27. Nia
    Nia says:

    I feel shy about commenting here and other spaces. ‘Me’ factor – not a ‘you’ factor. I notice that you often post from what I would think of as the edge of human experience- the extreme emotions, the uncomfortable truths, extremely difficult situations etc. People comment in a way that feels like they can’t just walk past you when you’re in that space. That says something about your commenters, maybe something about the lurkers (like me), but it’s not necessarily that we’re happy being bystanders. Funny, I was going to say something completely different, but this is what came out. Please take care of your special self.

  28. YesMyKidsAreSocialized
    YesMyKidsAreSocialized says:

    I thought about having chatgbt write a comment for me to post here but that sounded too exhausting and I changed my mind :-)

    • Penelope
      Penelope says:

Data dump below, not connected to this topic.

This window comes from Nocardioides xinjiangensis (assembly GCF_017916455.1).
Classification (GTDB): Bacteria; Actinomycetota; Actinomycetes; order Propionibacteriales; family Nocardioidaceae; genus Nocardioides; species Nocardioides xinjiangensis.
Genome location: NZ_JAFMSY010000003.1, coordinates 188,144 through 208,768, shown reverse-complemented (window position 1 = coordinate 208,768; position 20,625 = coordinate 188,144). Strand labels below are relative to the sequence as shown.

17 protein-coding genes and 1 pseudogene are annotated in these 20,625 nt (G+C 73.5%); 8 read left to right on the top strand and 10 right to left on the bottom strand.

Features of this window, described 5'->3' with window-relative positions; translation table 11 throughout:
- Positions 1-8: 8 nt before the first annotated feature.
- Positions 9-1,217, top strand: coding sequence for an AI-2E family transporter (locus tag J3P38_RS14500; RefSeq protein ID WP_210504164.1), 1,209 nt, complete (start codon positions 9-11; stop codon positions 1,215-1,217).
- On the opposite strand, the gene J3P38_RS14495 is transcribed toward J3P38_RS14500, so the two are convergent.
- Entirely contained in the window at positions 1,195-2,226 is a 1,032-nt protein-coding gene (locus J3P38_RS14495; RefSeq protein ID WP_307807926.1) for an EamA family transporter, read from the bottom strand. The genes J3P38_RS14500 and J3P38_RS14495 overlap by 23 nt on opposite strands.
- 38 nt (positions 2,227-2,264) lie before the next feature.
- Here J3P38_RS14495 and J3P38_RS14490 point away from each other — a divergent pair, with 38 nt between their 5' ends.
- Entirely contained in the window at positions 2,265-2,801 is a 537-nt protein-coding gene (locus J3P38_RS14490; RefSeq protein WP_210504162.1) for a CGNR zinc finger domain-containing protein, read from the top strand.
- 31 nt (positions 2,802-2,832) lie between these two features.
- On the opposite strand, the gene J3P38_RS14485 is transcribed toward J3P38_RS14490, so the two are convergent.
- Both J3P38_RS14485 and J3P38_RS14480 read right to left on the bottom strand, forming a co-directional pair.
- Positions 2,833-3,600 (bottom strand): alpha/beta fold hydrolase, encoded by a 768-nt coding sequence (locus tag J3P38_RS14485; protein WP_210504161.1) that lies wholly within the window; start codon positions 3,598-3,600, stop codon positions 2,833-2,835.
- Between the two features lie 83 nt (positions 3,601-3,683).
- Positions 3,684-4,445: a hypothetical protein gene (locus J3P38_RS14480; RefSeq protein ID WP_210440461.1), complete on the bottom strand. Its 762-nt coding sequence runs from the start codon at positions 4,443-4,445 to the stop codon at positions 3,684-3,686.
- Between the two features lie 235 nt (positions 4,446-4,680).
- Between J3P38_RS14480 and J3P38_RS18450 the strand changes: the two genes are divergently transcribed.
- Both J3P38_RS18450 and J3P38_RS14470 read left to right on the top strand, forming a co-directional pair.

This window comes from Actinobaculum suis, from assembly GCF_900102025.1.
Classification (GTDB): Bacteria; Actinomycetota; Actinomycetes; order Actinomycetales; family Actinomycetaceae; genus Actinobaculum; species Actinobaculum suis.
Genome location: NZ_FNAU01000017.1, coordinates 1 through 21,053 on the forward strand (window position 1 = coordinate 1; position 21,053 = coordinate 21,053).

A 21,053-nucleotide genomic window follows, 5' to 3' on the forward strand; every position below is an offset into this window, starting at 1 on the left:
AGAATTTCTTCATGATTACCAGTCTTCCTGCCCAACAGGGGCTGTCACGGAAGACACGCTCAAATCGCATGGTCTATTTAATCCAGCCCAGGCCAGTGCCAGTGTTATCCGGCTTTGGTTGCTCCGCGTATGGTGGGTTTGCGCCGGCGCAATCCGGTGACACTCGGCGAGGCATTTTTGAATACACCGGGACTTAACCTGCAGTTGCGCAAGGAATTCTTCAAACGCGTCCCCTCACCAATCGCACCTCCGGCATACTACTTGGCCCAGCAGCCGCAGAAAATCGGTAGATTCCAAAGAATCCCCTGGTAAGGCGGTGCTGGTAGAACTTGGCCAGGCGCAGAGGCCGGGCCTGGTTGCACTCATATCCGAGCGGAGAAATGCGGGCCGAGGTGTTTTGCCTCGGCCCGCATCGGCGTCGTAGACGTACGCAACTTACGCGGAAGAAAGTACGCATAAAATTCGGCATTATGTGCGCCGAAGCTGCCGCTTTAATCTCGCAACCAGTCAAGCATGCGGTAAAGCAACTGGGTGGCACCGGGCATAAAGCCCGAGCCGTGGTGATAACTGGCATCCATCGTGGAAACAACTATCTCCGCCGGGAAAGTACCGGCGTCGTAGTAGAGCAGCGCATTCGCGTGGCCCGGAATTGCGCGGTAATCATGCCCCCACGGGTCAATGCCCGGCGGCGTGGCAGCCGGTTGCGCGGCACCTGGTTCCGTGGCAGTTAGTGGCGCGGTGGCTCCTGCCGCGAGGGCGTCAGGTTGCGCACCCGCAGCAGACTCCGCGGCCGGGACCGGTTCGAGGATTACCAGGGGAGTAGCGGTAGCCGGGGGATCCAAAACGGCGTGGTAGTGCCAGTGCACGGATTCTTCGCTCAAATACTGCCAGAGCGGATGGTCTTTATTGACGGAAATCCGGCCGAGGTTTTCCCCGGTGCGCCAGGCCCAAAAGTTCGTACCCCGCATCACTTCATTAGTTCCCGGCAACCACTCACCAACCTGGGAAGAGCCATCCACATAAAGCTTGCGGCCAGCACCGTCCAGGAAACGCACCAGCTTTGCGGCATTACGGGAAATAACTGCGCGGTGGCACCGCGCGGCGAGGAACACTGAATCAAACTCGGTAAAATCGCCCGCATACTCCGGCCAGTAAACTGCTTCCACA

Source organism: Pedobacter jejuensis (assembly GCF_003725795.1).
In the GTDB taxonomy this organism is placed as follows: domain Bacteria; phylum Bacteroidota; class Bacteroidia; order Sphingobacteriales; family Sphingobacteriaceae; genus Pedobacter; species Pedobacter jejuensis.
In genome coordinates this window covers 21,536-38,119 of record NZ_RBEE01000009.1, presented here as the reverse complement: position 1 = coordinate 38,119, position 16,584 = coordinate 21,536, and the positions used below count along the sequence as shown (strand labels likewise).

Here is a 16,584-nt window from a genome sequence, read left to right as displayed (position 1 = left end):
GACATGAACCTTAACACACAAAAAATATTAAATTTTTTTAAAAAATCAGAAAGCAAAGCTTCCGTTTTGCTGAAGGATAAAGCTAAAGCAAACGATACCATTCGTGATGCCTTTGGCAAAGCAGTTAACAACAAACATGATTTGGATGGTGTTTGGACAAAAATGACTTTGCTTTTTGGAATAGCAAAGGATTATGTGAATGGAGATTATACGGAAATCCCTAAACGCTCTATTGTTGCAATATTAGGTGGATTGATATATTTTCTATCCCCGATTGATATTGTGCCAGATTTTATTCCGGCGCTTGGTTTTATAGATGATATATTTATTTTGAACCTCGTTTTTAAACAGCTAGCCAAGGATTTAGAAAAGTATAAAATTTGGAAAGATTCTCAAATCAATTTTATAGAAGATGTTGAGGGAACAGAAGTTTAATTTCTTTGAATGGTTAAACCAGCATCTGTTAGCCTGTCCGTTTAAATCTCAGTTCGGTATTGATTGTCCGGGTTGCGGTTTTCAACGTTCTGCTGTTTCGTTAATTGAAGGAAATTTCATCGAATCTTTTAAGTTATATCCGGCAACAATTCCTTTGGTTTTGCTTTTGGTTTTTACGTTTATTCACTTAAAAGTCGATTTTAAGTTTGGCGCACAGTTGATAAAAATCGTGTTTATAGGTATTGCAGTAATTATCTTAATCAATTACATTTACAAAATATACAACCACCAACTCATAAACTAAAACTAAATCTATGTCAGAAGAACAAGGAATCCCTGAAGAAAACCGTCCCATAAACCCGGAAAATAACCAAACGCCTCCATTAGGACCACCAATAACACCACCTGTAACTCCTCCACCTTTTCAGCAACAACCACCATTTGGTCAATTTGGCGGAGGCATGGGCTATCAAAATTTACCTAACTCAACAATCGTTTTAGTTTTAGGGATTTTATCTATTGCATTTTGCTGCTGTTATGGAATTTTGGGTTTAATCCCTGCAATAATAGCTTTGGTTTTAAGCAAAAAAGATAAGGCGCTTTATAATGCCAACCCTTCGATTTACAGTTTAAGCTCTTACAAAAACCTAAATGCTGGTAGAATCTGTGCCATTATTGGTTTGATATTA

First, I’m so happy to see you commenting. Also, I think that’s the thing about Chatgpt: people underestimate how much work it is to get it to write something fresh. It’s easy to use Chatgpt for homework because teachers never give original, interesting assignments. But it’s hard to use it for comments because we only want to hear someone from the heart. Chatgpt can’t find our heart, only our mind.


  29. Alisa
    Alisa says:

    I’ve been reading your blog since before the Farmer. I find you fascinating. I don’t think I am autistic, but maybe/probably I am a bit, so probably a tiny bit. I’ve never commented. I’m a very silent reader/watcher and don’t usually comment. I love your writing, I love your blog. You stand out and have always done so, since the first time I read your blog, I just love your perspective xx

  30. Brooke
    Brooke says: